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Neamblysomus julianae (Bronberg Ridge subpopulation)

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Taxonomy [top]

Kingdom Phylum Class Order Family
ANIMALIA CHORDATA MAMMALIA AFROSORICIDA CHRYSOCHLORIDAE

Scientific Name: Neamblysomus julianae (Bronberg Ridge subpopulation)
Species Authority: (Meester, 1972)
Parent Species:
Common Name(s):
English Juliana's Golden Mole
Taxonomic Notes: Assigned to the genus Neamblysomus by Bronner (1995). Topotypical population.

Assessment Information [top]

Red List Category & Criteria: Critically Endangered B1ab(iii,iv)+2ab(iii,iv) ver 3.1
Year Published: 2008
Date Assessed: 2008-06-30
Assessor(s): Bronner, G.
Reviewer(s): Rathbun, G. (Afrotheria Red List Authority) & Hoffmann, M. (Global Mammal Assessment Team)
Justification:
Treated as a distinct subpopulation, as there are no records suggesting gene flow with other populations, and it does not occur in any national or provincial protected areas. Much of the habitat of this species has been dramatically altered and degraded as a result of urbanization and high-density housing developments along the Bronberg Ridge in Tshwane (Pretoria). Quartzite mining operations threaten to destroy the sole remaining dispersal corridor between eastern and western subpopulations, which could lead to genetic erosion and a reduced population viability.
History:
2006 Critically Endangered (IUCN 2006)
2006 Critically Endangered

Geographic Range [top]

Range Description: This topotypical population is known from only The Willows (type locality), Shere and Tierpoort on the northern slopes of the Bronberg Ridge in Tshwane (Pretoria), Gauteng.
Countries:
Native:
South Africa
Range Map: Click here to open the map viewer and explore range.

Population [top]

Population: Locally common in remaining patches of suitable habitat, but no quantitative data on population size or trends.
Population Trend: Decreasing

Habitat and Ecology [top]

Habitat and Ecology: Confined to sandy soils, often pockets of weathered sandstone associated with rocky ridges with Rocky Highveld Grassland and Mixed Bushveld vegetation. Also occurs in gardens. Habitat fragmented and altered by urbanization and mining activities.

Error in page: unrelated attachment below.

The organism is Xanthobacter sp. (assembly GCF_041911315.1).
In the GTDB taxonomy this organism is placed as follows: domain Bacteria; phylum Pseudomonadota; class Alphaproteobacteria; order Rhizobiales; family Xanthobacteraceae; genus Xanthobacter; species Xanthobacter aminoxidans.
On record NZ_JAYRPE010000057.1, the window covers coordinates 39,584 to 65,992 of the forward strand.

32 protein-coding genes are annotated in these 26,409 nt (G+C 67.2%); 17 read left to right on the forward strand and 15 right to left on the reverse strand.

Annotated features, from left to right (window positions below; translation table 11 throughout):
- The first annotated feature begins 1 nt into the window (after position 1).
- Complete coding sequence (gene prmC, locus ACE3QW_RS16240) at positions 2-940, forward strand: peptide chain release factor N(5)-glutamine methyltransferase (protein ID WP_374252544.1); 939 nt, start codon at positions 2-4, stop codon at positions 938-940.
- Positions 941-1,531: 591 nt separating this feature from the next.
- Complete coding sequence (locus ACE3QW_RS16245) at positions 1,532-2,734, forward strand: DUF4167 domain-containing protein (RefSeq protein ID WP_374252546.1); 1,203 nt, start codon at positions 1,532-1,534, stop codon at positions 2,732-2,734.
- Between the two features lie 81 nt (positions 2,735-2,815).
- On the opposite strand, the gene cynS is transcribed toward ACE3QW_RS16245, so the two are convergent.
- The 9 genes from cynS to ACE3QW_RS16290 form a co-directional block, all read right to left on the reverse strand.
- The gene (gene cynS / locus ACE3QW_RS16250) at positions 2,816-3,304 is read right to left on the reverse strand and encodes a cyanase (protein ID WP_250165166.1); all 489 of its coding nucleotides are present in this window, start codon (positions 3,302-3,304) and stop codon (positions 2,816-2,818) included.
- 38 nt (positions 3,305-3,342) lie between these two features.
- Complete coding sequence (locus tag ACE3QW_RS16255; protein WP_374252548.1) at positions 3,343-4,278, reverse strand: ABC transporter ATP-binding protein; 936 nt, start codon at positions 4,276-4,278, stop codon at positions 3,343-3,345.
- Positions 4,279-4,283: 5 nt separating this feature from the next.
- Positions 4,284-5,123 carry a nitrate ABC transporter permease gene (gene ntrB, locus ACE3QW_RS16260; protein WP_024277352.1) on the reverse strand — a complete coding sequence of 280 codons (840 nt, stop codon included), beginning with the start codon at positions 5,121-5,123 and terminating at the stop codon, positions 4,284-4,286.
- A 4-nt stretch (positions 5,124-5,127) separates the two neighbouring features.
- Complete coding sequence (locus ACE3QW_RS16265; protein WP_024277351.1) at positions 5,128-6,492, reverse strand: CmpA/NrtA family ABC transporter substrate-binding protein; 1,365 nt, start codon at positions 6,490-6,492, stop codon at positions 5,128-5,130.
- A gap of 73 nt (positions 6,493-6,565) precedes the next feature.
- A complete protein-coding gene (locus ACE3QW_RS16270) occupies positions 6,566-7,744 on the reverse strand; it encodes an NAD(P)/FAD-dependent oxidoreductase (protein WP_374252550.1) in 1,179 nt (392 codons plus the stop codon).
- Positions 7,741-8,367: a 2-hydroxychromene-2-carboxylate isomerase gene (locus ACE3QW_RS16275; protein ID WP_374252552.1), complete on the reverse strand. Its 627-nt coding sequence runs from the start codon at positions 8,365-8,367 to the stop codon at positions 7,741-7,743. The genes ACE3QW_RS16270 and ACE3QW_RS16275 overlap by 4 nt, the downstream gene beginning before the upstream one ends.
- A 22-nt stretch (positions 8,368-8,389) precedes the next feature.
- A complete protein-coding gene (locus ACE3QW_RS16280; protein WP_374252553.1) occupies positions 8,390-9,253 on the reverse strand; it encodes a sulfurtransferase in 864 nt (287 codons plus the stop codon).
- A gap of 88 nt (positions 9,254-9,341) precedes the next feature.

Systems: Terrestrial

Threats [top]

Major Threat(s): Inferred major threat - habitat alteration and fragmentation. In the former Transvaal Province, this species was given the highest regional priority score for mammals (Freitag and van Jaarsveld 1997). Much of the habitat of this species has been dramatically altered and degraded as a result of urbanization and high-density housing developments along the Bronberg Ridge in Tshwane (Pretoria). Quartzite mining operations threaten to destroy the sole remaining dispersal corridor between eastern and western subpopulations, which could lead to genetic erosion and a reduced population viability. Inferred minor threats - predation by domestic pets, persecution by gardeners.

Conservation Actions [top]

Conservation Actions: Legislation and political will are urgently needed to conserve the Tshwane (Pretoria) population. GDACEL (Gauteng Department of Agriculture, Conservation and Land Affairs) commissioned a Strategic Environmental Assessment to assist in formulating a policy to regulate development and activities in this area (See Pfab 2002). Despite these actions, and a separate EIA tabled by EcoAssessments C.C. on behalf of local landowners, the Department of Mineral and Energy Affairs has re-issued a mining permit to allow mining to continue into the forseeable future. Sustained and concerted efforts, including legal actions, are needed to support GDACEL in implementing their policy and to convince relevant provincial and national regulatory bodies of the dire threat faced by this population. Ongoing public education efforts should be sustained and expanded. Current research on the genetic and systematics status of the Pretoria population should be expanded to incorporate conservation genetics data, and a thorough risk assessment should be done.

Citation: Bronner, G. 2008. Neamblysomus julianae (Bronberg Ridge subpopulation). The IUCN Red List of Threatened Species. Version 2014.2. <www.iucnredlist.org>. Downloaded on 18 September 2014.
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